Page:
ISTANBUL (AFP) – Concerns are growing over the health of the Turkish economy, long seen as a star performer among emerging markets, partly due to unorthodox statements by President Recep Tayyip Erdogan on economic policy that have rattled investors.
Turkey’s economic success of the past decade has been one of the pillars of the undefeated electoral success of Erdogan and his Justice and Development Party (AKP), with robust foreign investment and solid growth rates.
But economists now fear Turkey could be heading for an era of much lower sub-three per cent growth as the AKP loses its reformist zeal ahead of June legislative elections, and Erdogan concentrates powers around the presidency after moving from the job of prime minister to head of state in August.
Moreover, Erdogan has become embroiled in a sometimes farcical row with the central bank, repeatedly telling the nominally independent institution in ever more heated terms to aggressively cut interest rates despite plus seven per cent inflation.
His comments unnerved markets and Turkey’s already embattled lira this week, for the first time, fell in value to the 2.50 lira against the dollar.
“At the moment, it’s not clear whether this is posturing ahead of the election or more serious. But it does raise more general concerns about institutional independence in Turkey,” William Jackson, senior economist at the Capital Economics consultancy in London, told AFP.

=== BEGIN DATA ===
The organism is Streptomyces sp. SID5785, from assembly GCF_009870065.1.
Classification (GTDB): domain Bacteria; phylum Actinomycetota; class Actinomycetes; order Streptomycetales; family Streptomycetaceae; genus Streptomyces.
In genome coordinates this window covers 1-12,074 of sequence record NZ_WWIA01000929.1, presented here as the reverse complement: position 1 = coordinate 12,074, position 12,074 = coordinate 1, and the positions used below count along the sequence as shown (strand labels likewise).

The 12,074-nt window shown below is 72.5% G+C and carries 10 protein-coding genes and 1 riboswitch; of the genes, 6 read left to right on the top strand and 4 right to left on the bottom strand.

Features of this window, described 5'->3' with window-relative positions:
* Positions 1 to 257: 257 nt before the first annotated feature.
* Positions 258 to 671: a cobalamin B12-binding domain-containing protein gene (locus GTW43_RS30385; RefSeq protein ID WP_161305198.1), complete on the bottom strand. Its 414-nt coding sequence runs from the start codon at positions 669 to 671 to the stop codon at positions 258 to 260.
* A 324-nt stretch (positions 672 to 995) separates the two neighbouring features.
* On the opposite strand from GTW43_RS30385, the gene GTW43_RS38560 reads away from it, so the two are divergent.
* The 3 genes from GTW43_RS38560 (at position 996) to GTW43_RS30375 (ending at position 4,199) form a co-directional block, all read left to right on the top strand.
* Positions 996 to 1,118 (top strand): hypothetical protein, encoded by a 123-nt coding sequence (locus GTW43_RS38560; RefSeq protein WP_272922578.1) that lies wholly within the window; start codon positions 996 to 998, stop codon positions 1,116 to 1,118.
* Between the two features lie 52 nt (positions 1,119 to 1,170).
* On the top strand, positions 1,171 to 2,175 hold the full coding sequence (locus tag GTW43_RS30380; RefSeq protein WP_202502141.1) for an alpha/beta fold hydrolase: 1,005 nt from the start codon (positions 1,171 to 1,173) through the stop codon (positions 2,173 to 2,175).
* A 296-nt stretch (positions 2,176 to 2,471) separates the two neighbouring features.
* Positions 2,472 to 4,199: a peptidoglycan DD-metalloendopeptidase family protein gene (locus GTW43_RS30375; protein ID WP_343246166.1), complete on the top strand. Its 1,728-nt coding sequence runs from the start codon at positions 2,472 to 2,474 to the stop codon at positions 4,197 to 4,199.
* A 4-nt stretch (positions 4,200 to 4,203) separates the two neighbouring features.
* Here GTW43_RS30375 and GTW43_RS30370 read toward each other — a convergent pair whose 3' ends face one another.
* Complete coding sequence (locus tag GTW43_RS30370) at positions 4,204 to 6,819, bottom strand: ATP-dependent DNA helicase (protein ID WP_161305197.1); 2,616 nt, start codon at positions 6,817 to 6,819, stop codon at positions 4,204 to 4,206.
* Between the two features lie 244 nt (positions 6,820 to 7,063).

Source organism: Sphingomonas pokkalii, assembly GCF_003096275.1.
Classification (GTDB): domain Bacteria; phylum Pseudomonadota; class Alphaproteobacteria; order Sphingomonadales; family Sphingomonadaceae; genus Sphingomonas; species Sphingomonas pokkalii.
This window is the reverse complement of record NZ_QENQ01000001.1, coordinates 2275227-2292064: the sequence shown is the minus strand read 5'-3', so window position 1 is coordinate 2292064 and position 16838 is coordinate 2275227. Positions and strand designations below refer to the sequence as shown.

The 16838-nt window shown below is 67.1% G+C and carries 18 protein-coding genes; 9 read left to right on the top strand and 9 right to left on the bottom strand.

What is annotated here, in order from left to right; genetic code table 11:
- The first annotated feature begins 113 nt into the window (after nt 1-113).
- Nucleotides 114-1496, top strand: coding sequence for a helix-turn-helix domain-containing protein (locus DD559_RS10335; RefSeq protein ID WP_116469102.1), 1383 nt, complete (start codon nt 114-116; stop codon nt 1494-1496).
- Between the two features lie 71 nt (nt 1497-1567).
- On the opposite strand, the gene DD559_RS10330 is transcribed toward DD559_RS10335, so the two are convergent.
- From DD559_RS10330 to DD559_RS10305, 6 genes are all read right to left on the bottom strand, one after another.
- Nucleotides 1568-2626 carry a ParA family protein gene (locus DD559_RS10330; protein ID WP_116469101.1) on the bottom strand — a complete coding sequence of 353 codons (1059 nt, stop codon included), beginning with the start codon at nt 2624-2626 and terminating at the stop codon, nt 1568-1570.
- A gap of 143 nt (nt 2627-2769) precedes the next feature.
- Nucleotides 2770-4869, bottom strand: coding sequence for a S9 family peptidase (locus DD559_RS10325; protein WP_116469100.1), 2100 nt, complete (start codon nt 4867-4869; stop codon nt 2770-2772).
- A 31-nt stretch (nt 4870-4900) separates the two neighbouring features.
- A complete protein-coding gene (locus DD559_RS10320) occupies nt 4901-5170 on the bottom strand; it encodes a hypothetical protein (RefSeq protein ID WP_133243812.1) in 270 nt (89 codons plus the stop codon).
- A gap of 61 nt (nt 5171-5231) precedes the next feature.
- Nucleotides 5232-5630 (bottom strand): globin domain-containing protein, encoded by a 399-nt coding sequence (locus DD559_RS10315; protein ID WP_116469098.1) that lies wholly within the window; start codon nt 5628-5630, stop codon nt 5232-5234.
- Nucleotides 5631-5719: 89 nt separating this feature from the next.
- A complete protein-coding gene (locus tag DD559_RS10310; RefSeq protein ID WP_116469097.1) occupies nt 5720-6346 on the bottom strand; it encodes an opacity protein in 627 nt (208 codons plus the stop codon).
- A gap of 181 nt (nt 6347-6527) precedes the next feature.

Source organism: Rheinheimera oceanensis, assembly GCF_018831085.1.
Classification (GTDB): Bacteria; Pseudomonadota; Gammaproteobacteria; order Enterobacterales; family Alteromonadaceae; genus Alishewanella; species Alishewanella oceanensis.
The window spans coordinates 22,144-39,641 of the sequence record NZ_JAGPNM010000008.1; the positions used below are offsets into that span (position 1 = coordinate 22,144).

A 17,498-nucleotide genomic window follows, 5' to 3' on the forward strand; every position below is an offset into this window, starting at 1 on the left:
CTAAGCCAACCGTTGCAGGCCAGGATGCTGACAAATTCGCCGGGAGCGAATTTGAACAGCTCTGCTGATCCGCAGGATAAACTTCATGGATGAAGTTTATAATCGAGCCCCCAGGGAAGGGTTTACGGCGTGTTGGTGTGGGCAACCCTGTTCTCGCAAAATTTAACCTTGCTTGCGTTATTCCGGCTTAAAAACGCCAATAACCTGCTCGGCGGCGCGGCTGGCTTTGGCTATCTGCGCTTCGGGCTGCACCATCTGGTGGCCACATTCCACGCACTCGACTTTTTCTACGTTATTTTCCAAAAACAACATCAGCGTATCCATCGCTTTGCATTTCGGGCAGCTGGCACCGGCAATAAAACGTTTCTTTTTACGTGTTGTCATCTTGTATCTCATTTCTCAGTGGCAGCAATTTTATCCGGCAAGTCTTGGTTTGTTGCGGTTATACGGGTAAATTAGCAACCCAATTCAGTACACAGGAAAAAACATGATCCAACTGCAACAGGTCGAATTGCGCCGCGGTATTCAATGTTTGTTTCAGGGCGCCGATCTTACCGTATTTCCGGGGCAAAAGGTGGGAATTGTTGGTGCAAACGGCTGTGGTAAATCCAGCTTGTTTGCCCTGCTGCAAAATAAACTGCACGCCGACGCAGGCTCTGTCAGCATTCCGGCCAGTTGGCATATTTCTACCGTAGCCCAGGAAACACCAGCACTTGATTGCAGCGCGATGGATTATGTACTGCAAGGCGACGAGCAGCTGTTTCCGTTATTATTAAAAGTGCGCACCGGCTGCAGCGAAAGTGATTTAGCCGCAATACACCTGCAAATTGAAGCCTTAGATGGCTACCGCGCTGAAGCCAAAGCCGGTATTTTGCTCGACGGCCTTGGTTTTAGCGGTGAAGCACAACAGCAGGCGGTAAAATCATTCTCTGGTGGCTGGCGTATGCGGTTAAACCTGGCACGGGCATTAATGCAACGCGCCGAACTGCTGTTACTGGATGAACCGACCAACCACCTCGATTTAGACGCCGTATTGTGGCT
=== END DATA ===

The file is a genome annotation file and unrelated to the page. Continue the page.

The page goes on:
Erdogan has in particular raised eyebrows by suggesting that high interest rates lead to high inflation, a suggestion that flies in the face of all economic orthodoxy which assumes that lowering interest rates increases inflation by raising consumer demand.
“Interest rate is a cause and inflation the result. But some of our friends think it is vice versa. What is the logic behind this?” Erdogan said before leaving on a trip to Latin America this week.
Central Bank governor Erdem Basci, who has stood defiant in the row with Erdogan, pointedly noted that high inflation is detrimental to growth and “the best contribution to growth from a central bank would be to maintain price stability.”
Deputy Prime Minister Ali Babacan, one of the few top AKP figures with the full respect of markets, meanwhile warned about making exchange rate policies the “subject of daily political polemics”.
Erdal Saglam, economics commentator for the Hurriyet daily, said that Erdogan’s approach was “undermining Turkey’s economic and political future” by risking scaring away the foreign investment that is key to its economic success.
In a sign of the tensions, the Taraf daily said Babacan had threatened to resign over the growing influence of Erdogan’s advisor Yigit Bulut but was talked out of it by colleagues.